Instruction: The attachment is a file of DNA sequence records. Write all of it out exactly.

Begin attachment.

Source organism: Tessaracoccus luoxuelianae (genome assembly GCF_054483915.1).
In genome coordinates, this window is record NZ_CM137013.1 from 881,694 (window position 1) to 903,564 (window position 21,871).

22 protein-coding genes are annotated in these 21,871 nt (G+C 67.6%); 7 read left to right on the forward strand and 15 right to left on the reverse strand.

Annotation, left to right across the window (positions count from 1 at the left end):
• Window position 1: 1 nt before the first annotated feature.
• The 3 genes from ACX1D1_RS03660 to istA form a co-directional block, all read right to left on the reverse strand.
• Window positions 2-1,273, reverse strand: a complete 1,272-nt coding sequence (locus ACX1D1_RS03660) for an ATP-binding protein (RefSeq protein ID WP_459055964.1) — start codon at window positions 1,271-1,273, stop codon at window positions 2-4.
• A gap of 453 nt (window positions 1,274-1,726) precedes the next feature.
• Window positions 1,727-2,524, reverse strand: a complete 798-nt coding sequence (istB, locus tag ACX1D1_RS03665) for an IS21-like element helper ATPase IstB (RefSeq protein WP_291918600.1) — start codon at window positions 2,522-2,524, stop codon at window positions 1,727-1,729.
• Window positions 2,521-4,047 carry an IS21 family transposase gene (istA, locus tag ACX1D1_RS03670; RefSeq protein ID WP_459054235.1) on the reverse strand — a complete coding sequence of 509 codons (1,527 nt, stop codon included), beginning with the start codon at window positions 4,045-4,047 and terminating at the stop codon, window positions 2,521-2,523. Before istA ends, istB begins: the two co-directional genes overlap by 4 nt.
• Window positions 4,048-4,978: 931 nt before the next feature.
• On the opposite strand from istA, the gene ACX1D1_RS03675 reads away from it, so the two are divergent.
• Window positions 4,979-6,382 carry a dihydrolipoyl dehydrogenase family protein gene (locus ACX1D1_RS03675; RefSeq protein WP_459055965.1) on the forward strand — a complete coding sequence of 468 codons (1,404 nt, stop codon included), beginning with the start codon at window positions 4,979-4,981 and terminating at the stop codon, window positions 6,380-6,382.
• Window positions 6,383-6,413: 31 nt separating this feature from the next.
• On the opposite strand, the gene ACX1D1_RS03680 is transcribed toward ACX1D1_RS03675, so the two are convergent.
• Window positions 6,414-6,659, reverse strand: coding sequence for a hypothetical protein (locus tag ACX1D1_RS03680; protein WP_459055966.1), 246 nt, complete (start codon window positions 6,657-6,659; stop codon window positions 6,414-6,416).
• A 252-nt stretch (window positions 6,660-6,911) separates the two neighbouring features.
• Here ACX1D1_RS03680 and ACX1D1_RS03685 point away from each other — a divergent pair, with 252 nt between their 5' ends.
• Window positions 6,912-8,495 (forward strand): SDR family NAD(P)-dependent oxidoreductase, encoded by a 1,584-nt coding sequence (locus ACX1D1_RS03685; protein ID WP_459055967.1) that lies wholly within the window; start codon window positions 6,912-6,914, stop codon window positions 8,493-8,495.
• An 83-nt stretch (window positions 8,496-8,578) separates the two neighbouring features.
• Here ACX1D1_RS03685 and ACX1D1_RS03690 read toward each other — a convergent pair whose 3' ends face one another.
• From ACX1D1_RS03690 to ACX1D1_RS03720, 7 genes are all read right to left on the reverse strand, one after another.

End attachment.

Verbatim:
Source organism: Tessaracoccus luoxuelianae (genome assembly GCF_054483915.1).
In genome coordinates, this window is record NZ_CM137013.1 from 881,694 (window position 1) to 903,564 (window position 21,871).

22 protein-coding genes are annotated in these 21,871 nt (G+C 67.6%); 7 read left to right on the forward strand and 15 right to left on the reverse strand.

Annotation, left to right across the window (positions count from 1 at the left end):
• Window position 1: 1 nt before the first annotated feature.
• The 3 genes from ACX1D1_RS03660 to istA form a co-directional block, all read right to left on the reverse strand.
• Window positions 2-1,273, reverse strand: a complete 1,272-nt coding sequence (locus ACX1D1_RS03660) for an ATP-binding protein (RefSeq protein ID WP_459055964.1) — start codon at window positions 1,271-1,273, stop codon at window positions 2-4.
• A gap of 453 nt (window positions 1,274-1,726) precedes the next feature.
• Window positions 1,727-2,524, reverse strand: a complete 798-nt coding sequence (istB, locus tag ACX1D1_RS03665) for an IS21-like element helper ATPase IstB (RefSeq protein WP_291918600.1) — start codon at window positions 2,522-2,524, stop codon at window positions 1,727-1,729.
• Window positions 2,521-4,047 carry an IS21 family transposase gene (istA, locus tag ACX1D1_RS03670; RefSeq protein ID WP_459054235.1) on the reverse strand — a complete coding sequence of 509 codons (1,527 nt, stop codon included), beginning with the start codon at window positions 4,045-4,047 and terminating at the stop codon, window positions 2,521-2,523. Before istA ends, istB begins: the two co-directional genes overlap by 4 nt.
• Window positions 4,048-4,978: 931 nt before the next feature.
• On the opposite strand from istA, the gene ACX1D1_RS03675 reads away from it, so the two are divergent.
• Window positions 4,979-6,382 carry a dihydrolipoyl dehydrogenase family protein gene (locus ACX1D1_RS03675; RefSeq protein WP_459055965.1) on the forward strand — a complete coding sequence of 468 codons (1,404 nt, stop codon included), beginning with the start codon at window positions 4,979-4,981 and terminating at the stop codon, window positions 6,380-6,382.
• Window positions 6,383-6,413: 31 nt separating this feature from the next.
• On the opposite strand, the gene ACX1D1_RS03680 is transcribed toward ACX1D1_RS03675, so the two are convergent.
• Window positions 6,414-6,659, reverse strand: coding sequence for a hypothetical protein (locus tag ACX1D1_RS03680; protein WP_459055966.1), 246 nt, complete (start codon window positions 6,657-6,659; stop codon window positions 6,414-6,416).
• A 252-nt stretch (window positions 6,660-6,911) separates the two neighbouring features.
• Here ACX1D1_RS03680 and ACX1D1_RS03685 point away from each other — a divergent pair, with 252 nt between their 5' ends.
• Window positions 6,912-8,495 (forward strand): SDR family NAD(P)-dependent oxidoreductase, encoded by a 1,584-nt coding sequence (locus ACX1D1_RS03685; protein ID WP_459055967.1) that lies wholly within the window; start codon window positions 6,912-6,914, stop codon window positions 8,493-8,495.
• An 83-nt stretch (window positions 8,496-8,578) separates the two neighbouring features.
• Here ACX1D1_RS03685 and ACX1D1_RS03690 read toward each other — a convergent pair whose 3' ends face one another.
• From ACX1D1_RS03690 to ACX1D1_RS03720, 7 genes are all read right to left on the reverse strand, one after another.